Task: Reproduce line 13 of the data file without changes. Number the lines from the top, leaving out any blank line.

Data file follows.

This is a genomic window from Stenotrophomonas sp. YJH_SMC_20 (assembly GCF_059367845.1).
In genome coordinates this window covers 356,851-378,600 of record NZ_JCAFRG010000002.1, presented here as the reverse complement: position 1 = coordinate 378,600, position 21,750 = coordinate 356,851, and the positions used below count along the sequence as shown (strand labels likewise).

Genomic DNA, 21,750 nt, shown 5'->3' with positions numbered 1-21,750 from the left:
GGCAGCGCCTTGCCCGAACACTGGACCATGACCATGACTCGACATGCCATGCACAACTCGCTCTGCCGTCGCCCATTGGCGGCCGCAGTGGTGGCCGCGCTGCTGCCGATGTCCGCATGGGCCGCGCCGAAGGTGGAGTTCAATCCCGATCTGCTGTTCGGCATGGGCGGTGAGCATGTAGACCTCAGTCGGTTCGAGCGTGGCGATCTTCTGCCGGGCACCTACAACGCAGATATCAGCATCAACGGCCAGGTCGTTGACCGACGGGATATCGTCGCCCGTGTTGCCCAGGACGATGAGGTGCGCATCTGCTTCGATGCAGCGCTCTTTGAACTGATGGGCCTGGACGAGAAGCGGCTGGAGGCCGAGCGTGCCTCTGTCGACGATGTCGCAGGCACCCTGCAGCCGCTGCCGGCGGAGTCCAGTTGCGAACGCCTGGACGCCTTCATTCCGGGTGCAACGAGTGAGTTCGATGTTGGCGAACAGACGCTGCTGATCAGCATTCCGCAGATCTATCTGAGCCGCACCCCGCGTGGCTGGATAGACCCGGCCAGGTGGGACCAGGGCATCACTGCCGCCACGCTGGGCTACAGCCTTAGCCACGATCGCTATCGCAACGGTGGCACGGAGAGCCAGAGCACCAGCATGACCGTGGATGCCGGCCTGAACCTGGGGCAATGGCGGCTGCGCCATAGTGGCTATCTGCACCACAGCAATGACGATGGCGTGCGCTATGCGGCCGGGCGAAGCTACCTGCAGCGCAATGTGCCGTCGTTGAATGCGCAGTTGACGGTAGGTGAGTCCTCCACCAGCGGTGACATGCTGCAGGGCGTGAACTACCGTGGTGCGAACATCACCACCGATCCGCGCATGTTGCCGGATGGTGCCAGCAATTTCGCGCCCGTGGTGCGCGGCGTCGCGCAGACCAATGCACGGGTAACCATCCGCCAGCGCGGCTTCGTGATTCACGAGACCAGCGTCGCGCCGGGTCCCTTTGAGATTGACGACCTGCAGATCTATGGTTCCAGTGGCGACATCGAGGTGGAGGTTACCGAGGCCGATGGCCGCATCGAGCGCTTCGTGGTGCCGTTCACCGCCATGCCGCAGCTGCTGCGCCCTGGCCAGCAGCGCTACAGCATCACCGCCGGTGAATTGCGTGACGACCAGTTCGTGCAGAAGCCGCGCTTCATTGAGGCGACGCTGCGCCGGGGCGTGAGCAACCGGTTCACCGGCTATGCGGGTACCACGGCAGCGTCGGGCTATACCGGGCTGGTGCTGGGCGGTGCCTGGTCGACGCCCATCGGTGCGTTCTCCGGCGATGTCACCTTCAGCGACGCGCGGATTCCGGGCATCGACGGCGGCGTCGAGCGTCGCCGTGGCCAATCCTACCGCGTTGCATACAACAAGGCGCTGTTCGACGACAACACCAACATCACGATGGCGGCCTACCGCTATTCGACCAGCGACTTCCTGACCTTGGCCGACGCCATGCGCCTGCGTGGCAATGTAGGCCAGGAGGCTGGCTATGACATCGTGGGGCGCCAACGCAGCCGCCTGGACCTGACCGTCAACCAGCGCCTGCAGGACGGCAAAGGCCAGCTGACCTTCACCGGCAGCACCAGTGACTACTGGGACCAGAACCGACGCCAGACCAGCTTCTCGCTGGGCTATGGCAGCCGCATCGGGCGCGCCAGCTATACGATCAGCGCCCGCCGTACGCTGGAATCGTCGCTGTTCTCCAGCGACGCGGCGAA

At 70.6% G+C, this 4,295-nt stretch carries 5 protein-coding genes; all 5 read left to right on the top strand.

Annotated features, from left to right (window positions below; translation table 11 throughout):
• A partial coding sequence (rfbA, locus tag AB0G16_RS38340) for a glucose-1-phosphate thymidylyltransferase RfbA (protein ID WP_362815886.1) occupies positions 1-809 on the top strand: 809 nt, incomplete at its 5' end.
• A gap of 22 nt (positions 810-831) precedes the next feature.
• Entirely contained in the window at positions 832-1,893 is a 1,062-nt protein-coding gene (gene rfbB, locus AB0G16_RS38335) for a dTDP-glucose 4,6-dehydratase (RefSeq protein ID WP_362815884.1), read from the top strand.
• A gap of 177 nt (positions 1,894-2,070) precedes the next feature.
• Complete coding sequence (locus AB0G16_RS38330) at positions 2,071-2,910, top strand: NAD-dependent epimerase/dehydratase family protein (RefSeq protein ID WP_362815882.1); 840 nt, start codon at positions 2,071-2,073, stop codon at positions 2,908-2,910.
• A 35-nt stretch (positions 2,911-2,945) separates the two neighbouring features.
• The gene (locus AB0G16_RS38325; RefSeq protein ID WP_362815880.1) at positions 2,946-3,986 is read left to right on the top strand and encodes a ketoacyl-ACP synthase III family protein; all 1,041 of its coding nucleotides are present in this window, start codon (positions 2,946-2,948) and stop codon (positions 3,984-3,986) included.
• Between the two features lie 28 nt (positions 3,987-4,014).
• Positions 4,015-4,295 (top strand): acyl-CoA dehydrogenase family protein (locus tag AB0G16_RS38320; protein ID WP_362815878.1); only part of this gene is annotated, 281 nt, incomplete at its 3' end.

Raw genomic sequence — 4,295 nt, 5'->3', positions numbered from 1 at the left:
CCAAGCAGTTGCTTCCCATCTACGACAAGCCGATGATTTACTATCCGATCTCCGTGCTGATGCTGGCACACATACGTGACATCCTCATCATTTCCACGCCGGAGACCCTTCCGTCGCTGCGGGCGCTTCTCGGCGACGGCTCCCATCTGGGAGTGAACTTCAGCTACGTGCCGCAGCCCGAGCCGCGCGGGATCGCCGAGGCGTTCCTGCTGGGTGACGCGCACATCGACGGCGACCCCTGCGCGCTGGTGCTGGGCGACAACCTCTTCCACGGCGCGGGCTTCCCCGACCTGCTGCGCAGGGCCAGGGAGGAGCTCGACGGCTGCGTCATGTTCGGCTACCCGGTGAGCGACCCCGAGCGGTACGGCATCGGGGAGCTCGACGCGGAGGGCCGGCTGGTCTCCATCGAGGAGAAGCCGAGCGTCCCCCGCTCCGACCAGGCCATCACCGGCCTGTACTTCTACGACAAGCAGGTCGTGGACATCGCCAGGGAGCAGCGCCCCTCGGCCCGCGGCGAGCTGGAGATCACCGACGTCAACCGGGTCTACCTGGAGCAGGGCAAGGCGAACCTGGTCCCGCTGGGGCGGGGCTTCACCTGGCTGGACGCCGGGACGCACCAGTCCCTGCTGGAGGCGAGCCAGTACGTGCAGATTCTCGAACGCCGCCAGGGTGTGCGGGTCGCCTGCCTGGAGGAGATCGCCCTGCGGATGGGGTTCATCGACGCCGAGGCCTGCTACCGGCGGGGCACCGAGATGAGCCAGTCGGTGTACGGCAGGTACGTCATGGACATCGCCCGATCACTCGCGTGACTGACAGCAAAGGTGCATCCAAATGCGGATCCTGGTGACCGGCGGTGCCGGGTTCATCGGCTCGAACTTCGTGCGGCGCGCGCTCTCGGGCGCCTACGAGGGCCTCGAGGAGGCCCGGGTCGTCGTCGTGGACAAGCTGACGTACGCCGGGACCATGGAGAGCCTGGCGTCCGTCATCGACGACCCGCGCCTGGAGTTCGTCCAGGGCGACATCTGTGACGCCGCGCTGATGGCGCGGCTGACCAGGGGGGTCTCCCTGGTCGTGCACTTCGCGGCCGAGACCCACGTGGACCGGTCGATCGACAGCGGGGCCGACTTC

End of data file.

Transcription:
• The gene (locus AB0G16_RS38325; RefSeq protein ID WP_362815880.1) at positions 2,946-3,986 is read left to right on the top strand and encodes a ketoacyl-ACP synthase III family protein; all 1,041 of its coding nucleotides are present in this window, start codon (positions 2,946-2,948) and stop codon (positions 3,984-3,986) included.